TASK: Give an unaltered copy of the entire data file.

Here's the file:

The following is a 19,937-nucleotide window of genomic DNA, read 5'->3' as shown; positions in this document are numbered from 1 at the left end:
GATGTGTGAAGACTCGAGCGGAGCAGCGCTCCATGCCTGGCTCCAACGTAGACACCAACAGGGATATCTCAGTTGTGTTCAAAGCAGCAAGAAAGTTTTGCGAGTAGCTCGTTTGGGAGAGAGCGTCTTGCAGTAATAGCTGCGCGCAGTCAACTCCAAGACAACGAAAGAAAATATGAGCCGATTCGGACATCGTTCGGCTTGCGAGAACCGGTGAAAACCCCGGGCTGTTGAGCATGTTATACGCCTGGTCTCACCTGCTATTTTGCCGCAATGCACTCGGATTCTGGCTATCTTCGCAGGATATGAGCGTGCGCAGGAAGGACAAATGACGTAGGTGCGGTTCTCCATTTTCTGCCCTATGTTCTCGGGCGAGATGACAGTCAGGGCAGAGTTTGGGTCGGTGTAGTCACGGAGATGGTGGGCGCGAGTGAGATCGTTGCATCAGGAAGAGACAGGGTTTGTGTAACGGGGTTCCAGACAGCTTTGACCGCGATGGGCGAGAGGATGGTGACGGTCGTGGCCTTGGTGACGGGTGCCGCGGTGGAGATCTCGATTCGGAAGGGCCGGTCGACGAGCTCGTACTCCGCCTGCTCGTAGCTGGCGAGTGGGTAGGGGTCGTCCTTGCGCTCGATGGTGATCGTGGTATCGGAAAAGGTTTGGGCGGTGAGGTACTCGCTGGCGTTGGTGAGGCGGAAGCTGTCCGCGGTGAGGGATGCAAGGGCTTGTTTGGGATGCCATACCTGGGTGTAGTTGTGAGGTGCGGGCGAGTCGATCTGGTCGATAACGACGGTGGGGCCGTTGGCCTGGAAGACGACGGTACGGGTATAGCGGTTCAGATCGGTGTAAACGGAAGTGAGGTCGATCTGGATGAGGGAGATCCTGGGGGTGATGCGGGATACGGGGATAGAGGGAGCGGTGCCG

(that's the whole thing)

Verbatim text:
The following is a 19,937-nucleotide window of genomic DNA, read 5'->3' as shown; positions in this document are numbered from 1 at the left end:
GATGTGTGAAGACTCGAGCGGAGCAGCGCTCCATGCCTGGCTCCAACGTAGACACCAACAGGGATATCTCAGTTGTGTTCAAAGCAGCAAGAAAGTTTTGCGAGTAGCTCGTTTGGGAGAGAGCGTCTTGCAGTAATAGCTGCGCGCAGTCAACTCCAAGACAACGAAAGAAAATATGAGCCGATTCGGACATCGTTCGGCTTGCGAGAACCGGTGAAAACCCCGGGCTGTTGAGCATGTTATACGCCTGGTCTCACCTGCTATTTTGCCGCAATGCACTCGGATTCTGGCTATCTTCGCAGGATATGAGCGTGCGCAGGAAGGACAAATGACGTAGGTGCGGTTCTCCATTTTCTGCCCTATGTTCTCGGGCGAGATGACAGTCAGGGCAGAGTTTGGGTCGGTGTAGTCACGGAGATGGTGGGCGCGAGTGAGATCGTTGCATCAGGAAGAGACAGGGTTTGTGTAACGGGGTTCCAGACAGCTTTGACCGCGATGGGCGAGAGGATGGTGACGGTCGTGGCCTTGGTGACGGGTGCCGCGGTGGAGATCTCGATTCGGAAGGGCCGGTCGACGAGCTCGTACTCCGCCTGCTCGTAGCTGGCGAGTGGGTAGGGGTCGTCCTTGCGCTCGATGGTGATCGTGGTATCGGAAAAGGTTTGGGCGGTGAGGTACTCGCTGGCGTTGGTGAGGCGGAAGCTGTCCGCGGTGAGGGATGCAAGGGCTTGTTTGGGATGCCATACCTGGGTGTAGTTGTGAGGTGCGGGCGAGTCGATCTGGTCGATAACGACGGTGGGGCCGTTGGCCTGGAAGACGACGGTACGGGTATAGCGGTTCAGATCGGTGTAAACGGAAGTGAGGTCGATCTGGATGAGGGAGATCCTGGGGGTGATGCGGGATACGGGGATAGAGGGAGCGGTGCCG